The composition of solder powder varies depending on the solder paste type and brand. Even with the same type number, different brands may have slight variations, sometimes to circumvent patents or due to unique proprietary formulations.

For instance, the widely used SAC305 comprises tin (Sn, 96.5%), silver (Ag, 3%), and copper (Cu, 0.5%). Another example, SAC0307, utilizes tin (Sn, 99%), silver (Ag, 0.3%), and copper (Cu, 0.7%).

Additionally, low-temperature solder pastes employ SnBi or SnBiAg alloys. The SnBi alloy has tin (Sn, 42%) and bismuth (Bi, 58%) with a melting point of 138°C, while the SnBiAg alloy consists of tin (Sn, 64%), bismuth (Bi, 35%), and silver (Ag, 1%) with a melting point of 178°C.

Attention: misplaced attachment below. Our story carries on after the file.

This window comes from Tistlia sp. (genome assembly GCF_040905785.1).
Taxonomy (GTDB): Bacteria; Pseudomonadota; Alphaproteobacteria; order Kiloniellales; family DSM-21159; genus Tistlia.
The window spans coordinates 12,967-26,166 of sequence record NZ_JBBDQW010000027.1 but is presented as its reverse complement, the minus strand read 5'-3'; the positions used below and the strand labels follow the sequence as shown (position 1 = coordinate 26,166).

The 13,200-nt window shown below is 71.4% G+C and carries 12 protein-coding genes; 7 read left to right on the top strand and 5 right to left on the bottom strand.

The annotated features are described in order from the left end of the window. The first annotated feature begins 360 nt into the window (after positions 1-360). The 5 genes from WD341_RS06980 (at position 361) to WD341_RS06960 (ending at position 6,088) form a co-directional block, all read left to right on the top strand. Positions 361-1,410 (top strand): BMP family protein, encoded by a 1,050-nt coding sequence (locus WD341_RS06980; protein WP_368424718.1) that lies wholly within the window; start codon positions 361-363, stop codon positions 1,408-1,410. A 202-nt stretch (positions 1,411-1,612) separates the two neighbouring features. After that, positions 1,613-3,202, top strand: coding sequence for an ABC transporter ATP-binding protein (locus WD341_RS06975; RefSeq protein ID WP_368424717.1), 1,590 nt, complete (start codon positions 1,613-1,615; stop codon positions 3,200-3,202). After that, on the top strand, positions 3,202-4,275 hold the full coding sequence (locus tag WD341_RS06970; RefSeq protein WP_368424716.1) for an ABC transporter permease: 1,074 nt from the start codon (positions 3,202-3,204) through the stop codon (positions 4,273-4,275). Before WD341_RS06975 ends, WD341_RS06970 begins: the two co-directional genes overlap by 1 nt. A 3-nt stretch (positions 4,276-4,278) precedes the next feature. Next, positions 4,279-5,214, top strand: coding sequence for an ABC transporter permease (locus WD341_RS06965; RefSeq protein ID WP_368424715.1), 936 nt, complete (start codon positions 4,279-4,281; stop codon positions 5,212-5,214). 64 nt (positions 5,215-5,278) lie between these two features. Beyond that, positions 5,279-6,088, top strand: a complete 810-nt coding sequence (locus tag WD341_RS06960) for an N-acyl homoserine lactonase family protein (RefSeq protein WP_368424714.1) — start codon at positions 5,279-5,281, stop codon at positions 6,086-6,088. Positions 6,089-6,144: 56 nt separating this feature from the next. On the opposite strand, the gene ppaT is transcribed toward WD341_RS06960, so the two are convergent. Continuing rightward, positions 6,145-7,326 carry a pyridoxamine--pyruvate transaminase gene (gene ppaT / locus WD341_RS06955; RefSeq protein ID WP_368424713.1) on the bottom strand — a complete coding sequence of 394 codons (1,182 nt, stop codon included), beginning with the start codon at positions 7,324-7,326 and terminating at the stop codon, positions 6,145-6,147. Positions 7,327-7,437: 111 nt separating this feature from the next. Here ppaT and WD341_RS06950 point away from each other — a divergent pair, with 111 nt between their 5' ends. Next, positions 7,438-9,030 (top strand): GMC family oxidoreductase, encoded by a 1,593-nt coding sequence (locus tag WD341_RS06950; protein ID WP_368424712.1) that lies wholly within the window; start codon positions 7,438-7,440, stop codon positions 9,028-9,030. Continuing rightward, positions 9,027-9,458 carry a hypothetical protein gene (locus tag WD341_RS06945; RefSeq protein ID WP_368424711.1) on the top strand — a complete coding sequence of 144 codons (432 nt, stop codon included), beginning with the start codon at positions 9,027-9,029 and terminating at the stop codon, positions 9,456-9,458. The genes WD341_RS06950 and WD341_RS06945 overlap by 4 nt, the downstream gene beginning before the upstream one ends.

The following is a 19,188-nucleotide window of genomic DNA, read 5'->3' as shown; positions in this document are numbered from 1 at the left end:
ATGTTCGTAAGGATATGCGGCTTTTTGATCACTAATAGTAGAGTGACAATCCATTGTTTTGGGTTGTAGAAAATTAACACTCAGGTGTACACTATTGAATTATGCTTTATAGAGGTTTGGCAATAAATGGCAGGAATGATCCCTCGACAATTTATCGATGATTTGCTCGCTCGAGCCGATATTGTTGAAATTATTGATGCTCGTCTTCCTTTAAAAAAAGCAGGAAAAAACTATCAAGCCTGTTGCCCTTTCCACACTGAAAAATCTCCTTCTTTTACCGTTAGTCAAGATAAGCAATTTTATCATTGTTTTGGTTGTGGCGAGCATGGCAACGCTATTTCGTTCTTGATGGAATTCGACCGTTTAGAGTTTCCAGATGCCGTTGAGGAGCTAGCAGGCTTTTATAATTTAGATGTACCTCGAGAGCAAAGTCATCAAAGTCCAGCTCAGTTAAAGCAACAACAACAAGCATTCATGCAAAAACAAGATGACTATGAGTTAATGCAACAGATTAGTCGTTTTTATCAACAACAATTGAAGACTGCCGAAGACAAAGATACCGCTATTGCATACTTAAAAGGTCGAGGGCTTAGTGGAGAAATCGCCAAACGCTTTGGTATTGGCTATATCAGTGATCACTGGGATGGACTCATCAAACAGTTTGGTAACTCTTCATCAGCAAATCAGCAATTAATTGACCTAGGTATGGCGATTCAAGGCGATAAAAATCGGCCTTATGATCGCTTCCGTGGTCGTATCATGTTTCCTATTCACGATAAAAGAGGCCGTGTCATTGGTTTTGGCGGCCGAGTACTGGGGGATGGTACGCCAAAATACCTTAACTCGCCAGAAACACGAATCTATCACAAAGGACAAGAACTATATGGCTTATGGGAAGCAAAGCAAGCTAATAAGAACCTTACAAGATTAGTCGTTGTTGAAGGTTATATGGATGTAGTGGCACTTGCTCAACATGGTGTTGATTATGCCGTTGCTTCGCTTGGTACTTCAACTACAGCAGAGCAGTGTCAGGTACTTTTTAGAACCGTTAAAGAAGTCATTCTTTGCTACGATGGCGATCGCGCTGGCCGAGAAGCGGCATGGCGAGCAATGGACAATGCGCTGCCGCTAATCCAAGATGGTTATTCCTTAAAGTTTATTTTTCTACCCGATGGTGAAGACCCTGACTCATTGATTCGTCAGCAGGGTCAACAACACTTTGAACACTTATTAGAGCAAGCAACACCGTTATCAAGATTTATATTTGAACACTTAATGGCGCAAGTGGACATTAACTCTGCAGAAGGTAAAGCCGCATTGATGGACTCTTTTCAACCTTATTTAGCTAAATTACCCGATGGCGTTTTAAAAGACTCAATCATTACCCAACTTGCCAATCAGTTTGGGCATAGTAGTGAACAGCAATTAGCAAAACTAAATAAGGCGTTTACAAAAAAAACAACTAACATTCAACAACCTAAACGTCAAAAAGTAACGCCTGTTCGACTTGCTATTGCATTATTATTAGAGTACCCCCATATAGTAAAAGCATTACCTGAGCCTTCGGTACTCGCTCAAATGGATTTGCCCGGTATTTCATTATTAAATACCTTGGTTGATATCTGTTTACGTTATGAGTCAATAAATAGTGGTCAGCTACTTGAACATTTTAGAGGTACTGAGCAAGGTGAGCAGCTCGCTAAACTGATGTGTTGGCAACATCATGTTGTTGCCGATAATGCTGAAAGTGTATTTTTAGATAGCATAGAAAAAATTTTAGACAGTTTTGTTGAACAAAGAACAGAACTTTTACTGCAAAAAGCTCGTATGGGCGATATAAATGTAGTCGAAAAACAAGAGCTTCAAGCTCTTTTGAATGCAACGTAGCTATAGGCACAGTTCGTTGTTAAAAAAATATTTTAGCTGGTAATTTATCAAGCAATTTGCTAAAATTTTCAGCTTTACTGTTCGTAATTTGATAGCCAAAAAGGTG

Furthermore, for copper-based PCBs (OSP, bare copper boards), some manufacturers add a small amount of nickel (Ni) to the solder paste. This addition suppresses and slows down the transformation of benign Cu5Sn6 intermetallic compound (IMC) into the detrimental Cu3Sn over time. To delve deeper into the concept of IMC, please refer to the article on What purpose of alloy metal of Cu, Ag, Zn, Sb, Bi added to solder paste?

The composition and particle size of solder powder vary. The size is indicated by a designation, but this designation is not entirely standardized across suppliers. Generally, smaller numbers denote larger particles.

The designation and diameter sizes are approximately as follows. Please note that the table is based on the IPC J-STD-006A specification, which has been replaced with IPC J-STD-005 after version B. Therefore, the table may not be the most accurate and is for reference only.